It’s not easy to make the International Monetary Fund look like a beacon of progressive enlightenment. But the Bush administration managed to do just that by letting ideology blind them to lessons from the Asian financial crisis that even doctrinaire IMF economists couldn’t ignore.

With the global economy once again in a tailspin, it’s time for the Obama administration to sweep away the relics of this myopic past. Among the most embarrassing, yet often overlooked of these holdovers are the strict limits on capital controls that have been pushed throughout the world, particularly in developing nations.

As part of a broader market fundamentalist agenda, the IMF and the U.S. government once galloped side by side in a crusade to eliminate these controls, which are various measures to reduce volatility by taxing or prohibiting certain cross-border investments. The IMF banned them through loan agreements, while the U.S. government severely restricted their use through bilateral investment treaties and the investment chapters in trade agreements.

To put teeth in their deals, U.S. officials insisted that private investors be allowed to file suit in international tribunals if governments dared to violate their “rights” to free capital mobility.

Defying the IMF Worked

Then came the Asian crisis of the late 1990s, and subsequent financial turmoil in Russia, much of Latin America, and Turkey. What the IMF couldn’t help but notice was that China, India, Chile and other countries with capital controls emerged relatively unscathed. It was also hard to overlook how rapidly Malaysia recovered, once it defied the IMF and shut the door on capital flight.

Did IMF economists immediately become rah-rah cheerleaders for capital controls? Not exactly. But as early as 2001 they lifted their blanket opposition, and in recent years they’ve advised at least two countries to strengthen one type of capital control, a reserve requirement on inflows. They also told Iceland to keep blocking outflows until the country emerges from its current meltdown.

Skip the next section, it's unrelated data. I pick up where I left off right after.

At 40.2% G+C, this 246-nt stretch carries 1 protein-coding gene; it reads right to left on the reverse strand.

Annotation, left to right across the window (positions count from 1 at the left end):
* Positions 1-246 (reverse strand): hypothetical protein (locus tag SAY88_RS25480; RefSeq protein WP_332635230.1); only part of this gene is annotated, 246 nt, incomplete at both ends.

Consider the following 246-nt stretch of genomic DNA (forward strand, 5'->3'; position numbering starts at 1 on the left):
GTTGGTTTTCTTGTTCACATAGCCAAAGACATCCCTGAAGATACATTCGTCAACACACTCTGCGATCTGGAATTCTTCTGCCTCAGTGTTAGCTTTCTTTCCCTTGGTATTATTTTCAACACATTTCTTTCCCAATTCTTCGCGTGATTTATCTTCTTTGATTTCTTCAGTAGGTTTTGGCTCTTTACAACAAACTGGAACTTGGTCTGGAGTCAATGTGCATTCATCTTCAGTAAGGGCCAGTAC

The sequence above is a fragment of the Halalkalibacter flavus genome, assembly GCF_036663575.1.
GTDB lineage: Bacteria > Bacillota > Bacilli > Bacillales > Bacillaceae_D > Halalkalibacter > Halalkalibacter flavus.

Kenneth Rogoff, former IMF chief economist and now a Harvard University professor, acknowledged that at the World Economic Forum in Davos last week, some of the only cheerful attendees were Indian business leaders and officials, who had a “strong sense of relief that they were living far from the epicenter of the recession, insulated by their country’s size and still comparatively stringent restrictions on international capital flows.

The IMF’s shift on this particular issue coincided with growing support for the freedom to use capital controls among many noted economists, including Nobel Prize winners Joseph Stiglitz and Paul Krugman, Harvard University’s Dani Rodrik, and even Columbia University free-trader Jagdish Bhagwati.

The U.S. government, meanwhile, stuck with its crusade against capital controls. After the Asian crisis erupted in 1997, it galloped full speed ahead, initiating agreements limiting capital controls with 22 countries. Now a total of 52 nations have become bound by such pacts forged since the late 1980s. Such restrictions are, naturally, in the pending U.S.-Colombia Free Trade Agreement.